The Testament of Cresseid and Seven Fables

Robert Henryson, Author, Seamus Heaney, Translator , trans. from the medieval English by Seamus Heaney. Farrar, Straus & Giroux $25 (183p) ISBN 978-0-374-27348-4

Nobel laureate Heaney's new versions of very old narrative poems are unlikely to make the same worldwide splash as his Beowulf, but they remain moving and memorable. Misfortune and fortune, repentance and retribution, pity and prudence, and a late-medieval Christian outlook, in which this life prepares us for the next, all pervade the stories told and retold by Henryson (d. 1505), the best poet of the much-maligned generation that followed Geoffrey Chaucer. Henryson's “The Testament of Cresseid,” set in the Trojan War, describes the last days of the title character's life. Having abandoned the lovelorn warrior Troilus for his heroic rival Diomede, Cresseid finds that Diomede has cast her aside in turn: she curses the god of love, who retaliates by giving her leprosy. She ends her days as a dignified, repentant beggar, almost unrecognized by the man she once loved: “Still, they assumed from grief so mildly borne/ And yet so cruel, she was of noble kind.” Henryson also translated (or made up) animal stories attributed to Aesop. Heaney's facing-page translations, composed (like Henryson's) in seven- to nine-line rhymed stanzas, give a fluent, often delightful modern cast to all of these pathos-filled tales. (Oct.)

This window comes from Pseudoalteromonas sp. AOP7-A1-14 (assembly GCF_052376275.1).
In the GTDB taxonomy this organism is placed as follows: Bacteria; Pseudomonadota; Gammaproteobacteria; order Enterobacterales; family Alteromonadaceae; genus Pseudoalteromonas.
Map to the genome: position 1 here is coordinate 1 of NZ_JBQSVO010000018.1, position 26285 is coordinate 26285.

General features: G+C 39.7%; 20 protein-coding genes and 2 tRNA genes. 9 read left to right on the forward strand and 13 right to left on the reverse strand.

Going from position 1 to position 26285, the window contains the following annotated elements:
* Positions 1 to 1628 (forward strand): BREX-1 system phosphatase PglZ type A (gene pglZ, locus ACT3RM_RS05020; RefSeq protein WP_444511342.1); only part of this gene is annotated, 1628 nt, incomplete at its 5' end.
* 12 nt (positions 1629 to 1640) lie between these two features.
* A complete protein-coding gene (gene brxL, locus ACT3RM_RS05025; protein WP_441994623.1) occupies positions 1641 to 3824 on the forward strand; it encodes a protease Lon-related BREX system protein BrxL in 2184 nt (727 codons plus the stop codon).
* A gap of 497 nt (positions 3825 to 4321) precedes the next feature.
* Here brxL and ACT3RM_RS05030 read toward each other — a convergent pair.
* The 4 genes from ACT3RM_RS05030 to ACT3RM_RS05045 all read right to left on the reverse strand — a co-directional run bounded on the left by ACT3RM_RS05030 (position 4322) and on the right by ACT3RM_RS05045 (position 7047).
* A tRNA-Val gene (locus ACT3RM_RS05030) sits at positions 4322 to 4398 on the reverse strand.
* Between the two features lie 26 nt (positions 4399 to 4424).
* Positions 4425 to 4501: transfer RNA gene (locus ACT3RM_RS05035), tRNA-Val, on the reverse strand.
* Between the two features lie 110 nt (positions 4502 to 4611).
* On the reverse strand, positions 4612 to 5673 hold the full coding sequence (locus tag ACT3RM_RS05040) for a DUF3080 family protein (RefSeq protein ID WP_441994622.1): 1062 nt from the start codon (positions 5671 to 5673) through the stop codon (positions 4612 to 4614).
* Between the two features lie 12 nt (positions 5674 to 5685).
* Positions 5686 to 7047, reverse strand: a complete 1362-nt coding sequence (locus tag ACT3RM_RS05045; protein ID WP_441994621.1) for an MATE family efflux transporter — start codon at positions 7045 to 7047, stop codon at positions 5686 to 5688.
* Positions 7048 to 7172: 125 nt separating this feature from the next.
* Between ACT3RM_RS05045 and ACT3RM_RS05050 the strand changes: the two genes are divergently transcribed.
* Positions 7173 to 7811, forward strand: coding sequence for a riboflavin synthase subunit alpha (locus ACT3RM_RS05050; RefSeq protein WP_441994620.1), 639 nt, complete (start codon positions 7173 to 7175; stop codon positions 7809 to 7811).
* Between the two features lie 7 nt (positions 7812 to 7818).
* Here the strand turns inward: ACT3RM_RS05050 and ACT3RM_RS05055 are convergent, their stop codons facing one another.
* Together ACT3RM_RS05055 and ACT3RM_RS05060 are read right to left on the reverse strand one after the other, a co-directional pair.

Reviewed on: 10/19/2009
Release date: 10/01/2009
Genre: Fiction
Paperback - 183 pages - 978-0-374-53245-1
Hardcover - 183 pages - 978-0-571-24928-2
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